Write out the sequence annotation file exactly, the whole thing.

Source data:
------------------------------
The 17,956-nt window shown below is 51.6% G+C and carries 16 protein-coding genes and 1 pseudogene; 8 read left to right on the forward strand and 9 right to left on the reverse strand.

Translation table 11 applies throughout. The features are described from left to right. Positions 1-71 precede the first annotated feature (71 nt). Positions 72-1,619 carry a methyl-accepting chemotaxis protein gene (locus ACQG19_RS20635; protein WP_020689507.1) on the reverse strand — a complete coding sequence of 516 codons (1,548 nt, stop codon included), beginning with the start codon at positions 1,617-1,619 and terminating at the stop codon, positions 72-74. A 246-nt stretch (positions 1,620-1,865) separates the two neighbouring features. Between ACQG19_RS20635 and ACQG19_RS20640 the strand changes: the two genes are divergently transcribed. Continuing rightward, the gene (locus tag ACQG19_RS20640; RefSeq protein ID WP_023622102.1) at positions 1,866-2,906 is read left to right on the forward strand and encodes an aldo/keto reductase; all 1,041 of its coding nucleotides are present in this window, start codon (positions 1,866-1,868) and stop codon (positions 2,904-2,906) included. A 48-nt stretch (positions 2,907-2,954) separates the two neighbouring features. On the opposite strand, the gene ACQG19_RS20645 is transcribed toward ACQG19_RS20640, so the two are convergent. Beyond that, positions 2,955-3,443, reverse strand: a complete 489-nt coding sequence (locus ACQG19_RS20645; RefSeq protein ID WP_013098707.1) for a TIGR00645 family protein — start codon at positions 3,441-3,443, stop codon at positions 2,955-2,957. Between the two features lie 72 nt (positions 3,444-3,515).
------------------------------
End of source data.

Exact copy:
The 17,956-nt window shown below is 51.6% G+C and carries 16 protein-coding genes and 1 pseudogene; 8 read left to right on the forward strand and 9 right to left on the reverse strand.

Translation table 11 applies throughout. The features are described from left to right. Positions 1-71 precede the first annotated feature (71 nt). Positions 72-1,619 carry a methyl-accepting chemotaxis protein gene (locus ACQG19_RS20635; protein WP_020689507.1) on the reverse strand — a complete coding sequence of 516 codons (1,548 nt, stop codon included), beginning with the start codon at positions 1,617-1,619 and terminating at the stop codon, positions 72-74. A 246-nt stretch (positions 1,620-1,865) separates the two neighbouring features. Between ACQG19_RS20635 and ACQG19_RS20640 the strand changes: the two genes are divergently transcribed. Continuing rightward, the gene (locus tag ACQG19_RS20640; RefSeq protein ID WP_023622102.1) at positions 1,866-2,906 is read left to right on the forward strand and encodes an aldo/keto reductase; all 1,041 of its coding nucleotides are present in this window, start codon (positions 1,866-1,868) and stop codon (positions 2,904-2,906) included. A 48-nt stretch (positions 2,907-2,954) separates the two neighbouring features. On the opposite strand, the gene ACQG19_RS20645 is transcribed toward ACQG19_RS20640, so the two are convergent. Beyond that, positions 2,955-3,443, reverse strand: a complete 489-nt coding sequence (locus ACQG19_RS20645; RefSeq protein ID WP_013098707.1) for a TIGR00645 family protein — start codon at positions 3,441-3,443, stop codon at positions 2,955-2,957. Between the two features lie 72 nt (positions 3,444-3,515).